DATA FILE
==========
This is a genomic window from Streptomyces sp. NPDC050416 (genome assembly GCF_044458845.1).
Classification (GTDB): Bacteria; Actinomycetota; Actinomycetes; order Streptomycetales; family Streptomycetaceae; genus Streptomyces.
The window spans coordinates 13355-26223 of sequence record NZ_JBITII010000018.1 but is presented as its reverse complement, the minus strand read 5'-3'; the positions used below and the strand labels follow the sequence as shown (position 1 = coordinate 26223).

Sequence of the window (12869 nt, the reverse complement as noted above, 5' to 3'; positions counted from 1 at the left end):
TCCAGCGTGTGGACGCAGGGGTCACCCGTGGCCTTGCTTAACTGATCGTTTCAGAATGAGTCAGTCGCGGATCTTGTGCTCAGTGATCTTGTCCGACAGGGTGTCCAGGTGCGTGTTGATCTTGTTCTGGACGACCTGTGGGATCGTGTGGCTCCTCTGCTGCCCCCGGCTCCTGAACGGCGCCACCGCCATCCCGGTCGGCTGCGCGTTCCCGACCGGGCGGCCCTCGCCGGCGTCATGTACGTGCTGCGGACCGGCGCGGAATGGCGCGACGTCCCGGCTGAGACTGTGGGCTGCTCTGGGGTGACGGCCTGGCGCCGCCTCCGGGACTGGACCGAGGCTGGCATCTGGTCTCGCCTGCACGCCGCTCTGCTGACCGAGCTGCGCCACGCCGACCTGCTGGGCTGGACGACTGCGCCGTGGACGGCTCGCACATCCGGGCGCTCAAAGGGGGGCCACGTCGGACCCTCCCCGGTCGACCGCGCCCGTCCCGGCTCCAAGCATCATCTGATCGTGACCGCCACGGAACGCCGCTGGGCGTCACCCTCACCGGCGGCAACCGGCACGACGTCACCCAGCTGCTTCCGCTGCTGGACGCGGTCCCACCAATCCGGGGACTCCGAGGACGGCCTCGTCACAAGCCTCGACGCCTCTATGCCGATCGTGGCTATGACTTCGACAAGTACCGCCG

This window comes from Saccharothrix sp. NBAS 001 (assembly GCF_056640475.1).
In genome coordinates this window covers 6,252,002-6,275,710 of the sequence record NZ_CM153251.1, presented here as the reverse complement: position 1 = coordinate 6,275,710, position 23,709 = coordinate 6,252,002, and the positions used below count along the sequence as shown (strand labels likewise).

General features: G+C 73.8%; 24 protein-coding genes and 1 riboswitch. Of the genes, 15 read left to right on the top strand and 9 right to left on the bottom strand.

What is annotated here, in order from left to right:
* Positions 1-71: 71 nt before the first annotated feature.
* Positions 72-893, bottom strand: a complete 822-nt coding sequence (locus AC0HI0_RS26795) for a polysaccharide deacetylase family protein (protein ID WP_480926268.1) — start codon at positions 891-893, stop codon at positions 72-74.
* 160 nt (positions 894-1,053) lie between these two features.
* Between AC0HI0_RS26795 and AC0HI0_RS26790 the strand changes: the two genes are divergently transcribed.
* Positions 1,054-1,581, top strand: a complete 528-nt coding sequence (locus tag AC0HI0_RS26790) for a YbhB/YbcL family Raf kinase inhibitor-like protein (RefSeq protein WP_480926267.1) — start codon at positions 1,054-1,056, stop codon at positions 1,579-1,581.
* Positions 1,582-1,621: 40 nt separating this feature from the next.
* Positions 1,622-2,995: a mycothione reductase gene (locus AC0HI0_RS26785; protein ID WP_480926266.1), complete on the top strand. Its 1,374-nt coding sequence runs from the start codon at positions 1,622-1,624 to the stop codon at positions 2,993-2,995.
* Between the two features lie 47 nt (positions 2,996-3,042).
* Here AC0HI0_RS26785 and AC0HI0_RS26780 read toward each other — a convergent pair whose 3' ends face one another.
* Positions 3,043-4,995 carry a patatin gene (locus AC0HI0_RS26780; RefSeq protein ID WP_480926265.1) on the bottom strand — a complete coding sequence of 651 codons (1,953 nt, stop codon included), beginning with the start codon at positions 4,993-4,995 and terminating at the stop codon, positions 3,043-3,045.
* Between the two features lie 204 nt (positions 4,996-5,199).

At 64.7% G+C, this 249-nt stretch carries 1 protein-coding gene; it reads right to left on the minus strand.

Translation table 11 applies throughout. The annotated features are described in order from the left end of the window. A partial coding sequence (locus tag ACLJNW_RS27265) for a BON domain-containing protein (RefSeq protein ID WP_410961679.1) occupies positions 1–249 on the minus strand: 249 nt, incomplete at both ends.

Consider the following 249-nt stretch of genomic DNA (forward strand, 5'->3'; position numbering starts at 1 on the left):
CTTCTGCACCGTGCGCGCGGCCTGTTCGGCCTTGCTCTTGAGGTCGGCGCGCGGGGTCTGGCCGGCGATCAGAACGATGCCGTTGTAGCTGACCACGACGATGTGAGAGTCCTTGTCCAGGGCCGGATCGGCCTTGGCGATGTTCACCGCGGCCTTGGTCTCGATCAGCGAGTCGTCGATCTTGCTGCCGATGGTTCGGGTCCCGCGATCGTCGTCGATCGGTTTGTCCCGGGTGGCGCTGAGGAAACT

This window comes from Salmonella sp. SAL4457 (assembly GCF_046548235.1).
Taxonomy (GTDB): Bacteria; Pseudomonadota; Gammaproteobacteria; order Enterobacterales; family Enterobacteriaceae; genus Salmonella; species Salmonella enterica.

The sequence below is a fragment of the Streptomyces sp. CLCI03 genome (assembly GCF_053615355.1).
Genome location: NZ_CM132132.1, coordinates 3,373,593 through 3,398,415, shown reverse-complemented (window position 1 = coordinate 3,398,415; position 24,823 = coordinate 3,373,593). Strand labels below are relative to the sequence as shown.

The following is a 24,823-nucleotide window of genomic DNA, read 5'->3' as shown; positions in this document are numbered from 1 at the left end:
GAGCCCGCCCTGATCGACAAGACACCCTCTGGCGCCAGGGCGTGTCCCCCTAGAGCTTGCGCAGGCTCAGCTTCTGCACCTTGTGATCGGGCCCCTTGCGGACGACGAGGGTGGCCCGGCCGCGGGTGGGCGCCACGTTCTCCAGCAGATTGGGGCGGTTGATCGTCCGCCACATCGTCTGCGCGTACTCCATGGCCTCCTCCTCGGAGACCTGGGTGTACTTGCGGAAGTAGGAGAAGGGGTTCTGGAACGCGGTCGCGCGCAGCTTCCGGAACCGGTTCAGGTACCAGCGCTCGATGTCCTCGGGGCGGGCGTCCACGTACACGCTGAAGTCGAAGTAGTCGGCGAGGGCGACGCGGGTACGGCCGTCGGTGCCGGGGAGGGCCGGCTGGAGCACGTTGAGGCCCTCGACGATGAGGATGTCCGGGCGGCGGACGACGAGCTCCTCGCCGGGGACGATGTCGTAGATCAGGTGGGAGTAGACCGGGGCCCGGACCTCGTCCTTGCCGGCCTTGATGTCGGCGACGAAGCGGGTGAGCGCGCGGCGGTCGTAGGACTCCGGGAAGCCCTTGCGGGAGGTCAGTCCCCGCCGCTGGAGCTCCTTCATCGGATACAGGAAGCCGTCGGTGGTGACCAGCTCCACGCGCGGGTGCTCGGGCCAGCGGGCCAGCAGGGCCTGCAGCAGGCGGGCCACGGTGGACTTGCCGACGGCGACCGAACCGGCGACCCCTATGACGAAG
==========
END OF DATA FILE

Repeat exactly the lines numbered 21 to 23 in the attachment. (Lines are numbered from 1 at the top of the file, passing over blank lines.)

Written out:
At 64.7% G+C, this 249-nt stretch carries 1 protein-coding gene; it reads right to left on the minus strand.

Translation table 11 applies throughout. The annotated features are described in order from the left end of the window. A partial coding sequence (locus tag ACLJNW_RS27265) for a BON domain-containing protein (RefSeq protein ID WP_410961679.1) occupies positions 1–249 on the minus strand: 249 nt, incomplete at both ends.

Consider the following 249-nt stretch of genomic DNA (forward strand, 5'->3'; position numbering starts at 1 on the left):